You can get close enough to touch it just by respecting certain important steps explained by St. Teresa of Calcutta.
As part of his pastoral program for the third-millennial Christian, Pope John Paul II proposed a “high level of ordinary Christian life” that is holy. But how do we get there? Mother Teresa revealed her recipe.
The two stages to holiness
It was in Calcutta. With a mischievous smile, Mother Teresa showed us her two hands and invited us to count our fingers. On our right hand: “I / want / through the grace of God / to be / a saint!”; and then with the left: “You / have / done this/ within / me!” Then she put her hands together and, raising them to the sky, added “It is done!”
Mother Teresa explained that the first step toward holiness is, naturally, to want to be a saint: “It all depends on these few words: ‘I want’ or ‘I don’t want’.” She continued: “Saying ‘I want to be a saint’ means ‘I’m going to leave behind everything that is not God … I am going to give up my own will, my preferences, my fantasies, my instability; with all my will I am going to love God, I am going to choose what he would choose, I am going to run toward Him, I am going to reach Him and I am going to possess Him.’”
She wrote: “I believe that there is no other person in the world who needs the help and grace of God as much as I do. I feel so poor and weak.” Jesus would, in fact, confirm the impression she had of herself: “You are, I know, the most incapable, weak, and sinful person, but that is exactly why I want to use you for my glory. Will you refuse?” Once you have the desire, and have accepted and offered your poverty, God can then achieve within us, by the power of his grace, infinitely more than what we could ask for or even conceive (Ephesians3:20).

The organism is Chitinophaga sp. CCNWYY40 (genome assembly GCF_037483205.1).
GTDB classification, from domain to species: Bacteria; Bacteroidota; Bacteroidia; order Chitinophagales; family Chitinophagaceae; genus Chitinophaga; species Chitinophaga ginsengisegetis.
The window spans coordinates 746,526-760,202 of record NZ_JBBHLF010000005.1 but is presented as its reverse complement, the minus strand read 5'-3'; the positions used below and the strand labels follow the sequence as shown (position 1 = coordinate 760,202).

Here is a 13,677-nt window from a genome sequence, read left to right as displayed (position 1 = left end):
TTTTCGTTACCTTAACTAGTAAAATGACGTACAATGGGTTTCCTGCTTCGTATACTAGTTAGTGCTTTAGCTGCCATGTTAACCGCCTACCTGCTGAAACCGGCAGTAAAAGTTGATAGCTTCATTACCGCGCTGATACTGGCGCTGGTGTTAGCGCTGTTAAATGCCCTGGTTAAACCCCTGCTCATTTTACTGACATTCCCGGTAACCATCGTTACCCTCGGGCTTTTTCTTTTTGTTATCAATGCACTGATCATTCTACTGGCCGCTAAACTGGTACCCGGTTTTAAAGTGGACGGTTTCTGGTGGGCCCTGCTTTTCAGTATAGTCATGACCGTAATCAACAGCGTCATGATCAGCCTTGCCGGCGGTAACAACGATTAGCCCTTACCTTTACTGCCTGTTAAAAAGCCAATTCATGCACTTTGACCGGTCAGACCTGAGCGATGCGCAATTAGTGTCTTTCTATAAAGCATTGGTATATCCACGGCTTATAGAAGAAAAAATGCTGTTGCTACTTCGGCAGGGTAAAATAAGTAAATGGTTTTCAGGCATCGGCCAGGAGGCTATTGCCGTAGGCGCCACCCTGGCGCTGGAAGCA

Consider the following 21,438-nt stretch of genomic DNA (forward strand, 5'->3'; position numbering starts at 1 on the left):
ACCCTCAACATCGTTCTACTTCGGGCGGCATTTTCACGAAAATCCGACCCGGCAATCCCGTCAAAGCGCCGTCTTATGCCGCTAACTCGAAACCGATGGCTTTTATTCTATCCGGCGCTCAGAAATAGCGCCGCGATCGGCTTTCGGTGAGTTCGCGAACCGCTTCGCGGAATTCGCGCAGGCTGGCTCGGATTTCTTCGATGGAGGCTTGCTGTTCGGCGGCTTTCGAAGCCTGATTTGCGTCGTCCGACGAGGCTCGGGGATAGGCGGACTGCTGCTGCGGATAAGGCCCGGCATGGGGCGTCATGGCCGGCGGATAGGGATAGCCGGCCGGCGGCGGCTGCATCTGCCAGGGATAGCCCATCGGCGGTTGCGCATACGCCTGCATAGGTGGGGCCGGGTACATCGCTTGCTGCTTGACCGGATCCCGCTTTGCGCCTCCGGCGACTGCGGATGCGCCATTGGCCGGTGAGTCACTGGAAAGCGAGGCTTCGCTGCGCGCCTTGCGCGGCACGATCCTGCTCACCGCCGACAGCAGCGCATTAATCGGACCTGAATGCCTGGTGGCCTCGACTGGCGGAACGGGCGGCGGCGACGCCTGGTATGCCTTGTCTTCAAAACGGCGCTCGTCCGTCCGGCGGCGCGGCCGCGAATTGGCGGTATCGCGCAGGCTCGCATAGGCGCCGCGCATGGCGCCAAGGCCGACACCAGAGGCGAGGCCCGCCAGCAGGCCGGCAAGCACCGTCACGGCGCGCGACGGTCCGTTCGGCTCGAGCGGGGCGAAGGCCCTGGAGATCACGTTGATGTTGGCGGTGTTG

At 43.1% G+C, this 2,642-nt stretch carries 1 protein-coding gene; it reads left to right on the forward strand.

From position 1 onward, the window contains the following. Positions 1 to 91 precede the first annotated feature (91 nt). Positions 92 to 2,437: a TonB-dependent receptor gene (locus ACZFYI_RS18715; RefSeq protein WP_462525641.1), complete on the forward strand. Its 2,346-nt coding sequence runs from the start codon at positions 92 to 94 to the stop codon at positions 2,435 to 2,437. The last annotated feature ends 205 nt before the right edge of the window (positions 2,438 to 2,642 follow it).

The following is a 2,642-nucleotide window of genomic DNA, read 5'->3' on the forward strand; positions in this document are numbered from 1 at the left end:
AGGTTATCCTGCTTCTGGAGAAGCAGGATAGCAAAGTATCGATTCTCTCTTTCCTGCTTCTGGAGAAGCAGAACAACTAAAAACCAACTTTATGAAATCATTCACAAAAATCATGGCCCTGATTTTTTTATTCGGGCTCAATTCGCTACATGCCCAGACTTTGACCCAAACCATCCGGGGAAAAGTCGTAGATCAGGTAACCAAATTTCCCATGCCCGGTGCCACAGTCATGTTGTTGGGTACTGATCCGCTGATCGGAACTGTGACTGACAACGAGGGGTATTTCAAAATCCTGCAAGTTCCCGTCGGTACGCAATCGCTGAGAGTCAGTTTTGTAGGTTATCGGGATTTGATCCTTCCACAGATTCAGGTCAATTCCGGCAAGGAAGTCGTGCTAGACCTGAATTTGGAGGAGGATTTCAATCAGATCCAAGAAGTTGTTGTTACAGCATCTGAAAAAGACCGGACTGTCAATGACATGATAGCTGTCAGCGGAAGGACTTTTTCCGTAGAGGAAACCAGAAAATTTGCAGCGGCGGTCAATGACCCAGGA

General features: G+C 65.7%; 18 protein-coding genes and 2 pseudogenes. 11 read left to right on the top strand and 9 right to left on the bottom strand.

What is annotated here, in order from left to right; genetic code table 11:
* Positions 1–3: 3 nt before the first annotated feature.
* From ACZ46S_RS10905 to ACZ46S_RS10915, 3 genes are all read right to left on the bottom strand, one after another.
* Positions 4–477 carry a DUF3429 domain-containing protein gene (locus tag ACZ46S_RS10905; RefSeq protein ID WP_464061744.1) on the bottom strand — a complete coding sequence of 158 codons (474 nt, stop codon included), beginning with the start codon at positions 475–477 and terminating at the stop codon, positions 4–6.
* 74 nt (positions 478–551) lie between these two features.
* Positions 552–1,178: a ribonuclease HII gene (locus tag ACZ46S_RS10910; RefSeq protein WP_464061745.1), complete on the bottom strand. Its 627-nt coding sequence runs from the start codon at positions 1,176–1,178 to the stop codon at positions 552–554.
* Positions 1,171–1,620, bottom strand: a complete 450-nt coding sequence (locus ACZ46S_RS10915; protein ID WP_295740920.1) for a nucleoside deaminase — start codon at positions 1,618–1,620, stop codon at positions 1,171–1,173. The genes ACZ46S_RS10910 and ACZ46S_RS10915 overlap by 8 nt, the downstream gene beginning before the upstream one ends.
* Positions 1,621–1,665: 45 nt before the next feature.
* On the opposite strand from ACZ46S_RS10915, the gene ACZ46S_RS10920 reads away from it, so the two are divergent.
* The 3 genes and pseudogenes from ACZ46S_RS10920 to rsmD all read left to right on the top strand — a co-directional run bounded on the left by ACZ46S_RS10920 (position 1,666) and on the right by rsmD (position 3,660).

Accept the smile Jesus sends you
This intersection between nature and grace is still a mystery. On the one hand, we risk falling into quietism, passively waiting for the miracle that will transform our lives. On the other, we practice an energetic and exhausting voluntarism, often without much success! A more appropriate way to say it would be: “It is not just God and man, grace and freedom, but rather God through man, grace through freedom.” In other words: “Act as if everything depended on you, knowing that it really depends on God (St. Ignatius). In the Litany of the Saints, we pray: “O God, You are glorified in the assembly of saints; and when you crown their merits, You crown your own gifts.”
There was a group of professors from the United States who visited Mother Teresa, and they asked her: “Tell us something that will help us in life!” And she responded: “Smile at each other!” And she explained that she had to make an effort to keep a serious tone when “another one asked me: ‘Are you married?’ and I told him: ‘Yes, and sometimes it is very difficult for me to smile at Jesus because He can be very demanding at times.’” And our saint concludes: “Holiness does not consist of doing extraordinary things. It means accepting what Jesus sends us with a smile. It consists of acceptingGod’s will.”
Father Nicolas Buttet